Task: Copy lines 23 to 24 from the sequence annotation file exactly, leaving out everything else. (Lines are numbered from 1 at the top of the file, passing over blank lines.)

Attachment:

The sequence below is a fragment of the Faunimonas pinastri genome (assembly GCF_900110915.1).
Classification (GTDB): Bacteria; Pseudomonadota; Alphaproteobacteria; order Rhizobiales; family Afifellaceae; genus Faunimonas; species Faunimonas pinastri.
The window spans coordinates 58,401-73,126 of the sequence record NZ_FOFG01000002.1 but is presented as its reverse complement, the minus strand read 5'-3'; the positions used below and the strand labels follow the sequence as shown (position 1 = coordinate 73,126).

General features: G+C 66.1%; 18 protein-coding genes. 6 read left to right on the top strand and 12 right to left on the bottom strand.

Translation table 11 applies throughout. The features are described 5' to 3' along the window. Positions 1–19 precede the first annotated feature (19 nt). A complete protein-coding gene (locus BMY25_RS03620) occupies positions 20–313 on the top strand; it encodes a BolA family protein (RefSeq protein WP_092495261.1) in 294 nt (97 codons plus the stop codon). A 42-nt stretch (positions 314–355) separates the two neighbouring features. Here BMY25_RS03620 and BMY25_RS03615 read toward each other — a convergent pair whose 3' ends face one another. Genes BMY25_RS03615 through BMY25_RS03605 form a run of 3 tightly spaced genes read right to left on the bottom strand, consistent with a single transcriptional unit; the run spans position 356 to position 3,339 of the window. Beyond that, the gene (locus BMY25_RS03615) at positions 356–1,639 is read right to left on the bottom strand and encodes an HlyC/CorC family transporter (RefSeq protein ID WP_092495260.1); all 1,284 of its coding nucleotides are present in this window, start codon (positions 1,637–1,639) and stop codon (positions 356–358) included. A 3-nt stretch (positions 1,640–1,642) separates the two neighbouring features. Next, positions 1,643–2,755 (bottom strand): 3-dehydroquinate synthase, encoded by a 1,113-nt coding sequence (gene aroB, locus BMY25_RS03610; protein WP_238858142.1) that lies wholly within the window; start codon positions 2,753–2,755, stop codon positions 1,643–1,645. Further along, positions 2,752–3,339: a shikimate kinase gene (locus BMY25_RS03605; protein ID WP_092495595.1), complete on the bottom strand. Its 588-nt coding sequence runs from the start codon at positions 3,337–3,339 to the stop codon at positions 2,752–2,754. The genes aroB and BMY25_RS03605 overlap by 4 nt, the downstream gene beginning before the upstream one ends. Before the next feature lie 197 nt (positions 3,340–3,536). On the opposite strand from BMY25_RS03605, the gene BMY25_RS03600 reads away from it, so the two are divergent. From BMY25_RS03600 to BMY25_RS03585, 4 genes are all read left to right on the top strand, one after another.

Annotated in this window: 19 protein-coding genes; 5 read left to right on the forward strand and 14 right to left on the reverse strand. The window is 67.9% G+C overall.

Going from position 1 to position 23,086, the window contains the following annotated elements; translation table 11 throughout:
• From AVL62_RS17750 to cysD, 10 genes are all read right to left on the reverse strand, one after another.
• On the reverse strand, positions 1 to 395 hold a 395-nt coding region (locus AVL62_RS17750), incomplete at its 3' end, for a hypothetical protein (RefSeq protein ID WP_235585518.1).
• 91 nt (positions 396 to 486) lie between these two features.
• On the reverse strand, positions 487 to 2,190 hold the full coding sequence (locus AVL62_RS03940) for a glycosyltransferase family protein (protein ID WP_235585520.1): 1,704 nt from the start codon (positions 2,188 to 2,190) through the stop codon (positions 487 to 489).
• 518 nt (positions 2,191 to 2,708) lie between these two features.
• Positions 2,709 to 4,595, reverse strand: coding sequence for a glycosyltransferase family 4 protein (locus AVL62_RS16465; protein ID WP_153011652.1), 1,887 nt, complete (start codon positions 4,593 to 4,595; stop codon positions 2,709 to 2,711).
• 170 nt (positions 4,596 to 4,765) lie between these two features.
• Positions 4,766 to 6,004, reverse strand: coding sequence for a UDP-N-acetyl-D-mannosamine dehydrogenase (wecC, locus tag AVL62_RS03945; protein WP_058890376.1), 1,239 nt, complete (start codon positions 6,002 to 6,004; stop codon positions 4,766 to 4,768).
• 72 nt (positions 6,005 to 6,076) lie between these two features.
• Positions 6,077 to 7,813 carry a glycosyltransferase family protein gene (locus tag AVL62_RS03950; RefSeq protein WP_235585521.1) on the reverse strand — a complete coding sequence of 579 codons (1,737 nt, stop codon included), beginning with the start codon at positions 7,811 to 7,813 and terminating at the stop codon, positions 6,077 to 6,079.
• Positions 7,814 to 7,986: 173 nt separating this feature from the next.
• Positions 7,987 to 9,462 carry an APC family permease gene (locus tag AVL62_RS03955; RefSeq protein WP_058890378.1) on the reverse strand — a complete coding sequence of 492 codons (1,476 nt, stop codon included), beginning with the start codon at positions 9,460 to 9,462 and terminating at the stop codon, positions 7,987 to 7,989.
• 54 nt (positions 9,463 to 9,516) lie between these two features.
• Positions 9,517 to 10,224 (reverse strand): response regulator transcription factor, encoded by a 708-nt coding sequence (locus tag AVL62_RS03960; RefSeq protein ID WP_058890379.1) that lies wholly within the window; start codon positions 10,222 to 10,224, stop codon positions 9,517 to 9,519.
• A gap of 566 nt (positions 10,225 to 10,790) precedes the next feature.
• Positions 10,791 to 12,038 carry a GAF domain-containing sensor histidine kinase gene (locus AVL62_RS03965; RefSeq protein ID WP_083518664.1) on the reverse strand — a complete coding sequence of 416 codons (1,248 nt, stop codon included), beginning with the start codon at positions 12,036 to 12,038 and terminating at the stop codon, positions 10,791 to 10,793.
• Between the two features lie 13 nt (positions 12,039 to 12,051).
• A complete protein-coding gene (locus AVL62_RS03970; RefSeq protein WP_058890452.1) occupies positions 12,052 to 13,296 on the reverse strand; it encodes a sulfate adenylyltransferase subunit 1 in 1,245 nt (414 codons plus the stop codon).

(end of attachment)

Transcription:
• Positions 10,791 to 12,038 carry a GAF domain-containing sensor histidine kinase gene (locus AVL62_RS03965; RefSeq protein ID WP_083518664.1) on the reverse strand — a complete coding sequence of 416 codons (1,248 nt, stop codon included), beginning with the start codon at positions 12,036 to 12,038 and terminating at the stop codon, positions 10,791 to 10,793.
• Between the two features lie 13 nt (positions 12,039 to 12,051).